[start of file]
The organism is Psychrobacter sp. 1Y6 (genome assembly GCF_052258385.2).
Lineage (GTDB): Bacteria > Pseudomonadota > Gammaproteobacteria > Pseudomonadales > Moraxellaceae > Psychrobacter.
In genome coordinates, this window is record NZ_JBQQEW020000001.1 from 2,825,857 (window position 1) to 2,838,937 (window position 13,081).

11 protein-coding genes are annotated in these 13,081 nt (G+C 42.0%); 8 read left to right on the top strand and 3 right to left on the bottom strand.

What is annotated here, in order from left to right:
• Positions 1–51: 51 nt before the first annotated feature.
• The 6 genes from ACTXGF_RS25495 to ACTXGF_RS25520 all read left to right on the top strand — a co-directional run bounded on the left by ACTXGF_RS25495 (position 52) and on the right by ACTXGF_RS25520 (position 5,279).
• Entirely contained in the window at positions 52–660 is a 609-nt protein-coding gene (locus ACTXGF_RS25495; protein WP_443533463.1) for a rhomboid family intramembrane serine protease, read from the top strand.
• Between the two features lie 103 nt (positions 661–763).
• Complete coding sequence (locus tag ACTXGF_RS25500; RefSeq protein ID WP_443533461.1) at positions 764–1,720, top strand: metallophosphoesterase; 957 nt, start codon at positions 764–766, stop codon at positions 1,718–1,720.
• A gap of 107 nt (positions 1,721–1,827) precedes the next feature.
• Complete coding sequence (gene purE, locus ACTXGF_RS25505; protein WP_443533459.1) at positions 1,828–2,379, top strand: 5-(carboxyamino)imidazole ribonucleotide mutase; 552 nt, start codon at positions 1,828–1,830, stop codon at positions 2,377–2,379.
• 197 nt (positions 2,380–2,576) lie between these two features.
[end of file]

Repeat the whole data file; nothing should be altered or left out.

The organism is Psychrobacter sp. 1Y6 (genome assembly GCF_052258385.2).
Lineage (GTDB): Bacteria > Pseudomonadota > Gammaproteobacteria > Pseudomonadales > Moraxellaceae > Psychrobacter.
In genome coordinates, this window is record NZ_JBQQEW020000001.1 from 2,825,857 (window position 1) to 2,838,937 (window position 13,081).

11 protein-coding genes are annotated in these 13,081 nt (G+C 42.0%); 8 read left to right on the top strand and 3 right to left on the bottom strand.

What is annotated here, in order from left to right:
• Positions 1–51: 51 nt before the first annotated feature.
• The 6 genes from ACTXGF_RS25495 to ACTXGF_RS25520 all read left to right on the top strand — a co-directional run bounded on the left by ACTXGF_RS25495 (position 52) and on the right by ACTXGF_RS25520 (position 5,279).
• Entirely contained in the window at positions 52–660 is a 609-nt protein-coding gene (locus ACTXGF_RS25495; protein WP_443533463.1) for a rhomboid family intramembrane serine protease, read from the top strand.
• Between the two features lie 103 nt (positions 661–763).
• Complete coding sequence (locus tag ACTXGF_RS25500; RefSeq protein ID WP_443533461.1) at positions 764–1,720, top strand: metallophosphoesterase; 957 nt, start codon at positions 764–766, stop codon at positions 1,718–1,720.
• A gap of 107 nt (positions 1,721–1,827) precedes the next feature.
• Complete coding sequence (gene purE, locus ACTXGF_RS25505; protein WP_443533459.1) at positions 1,828–2,379, top strand: 5-(carboxyamino)imidazole ribonucleotide mutase; 552 nt, start codon at positions 1,828–1,830, stop codon at positions 2,377–2,379.
• 197 nt (positions 2,380–2,576) lie between these two features.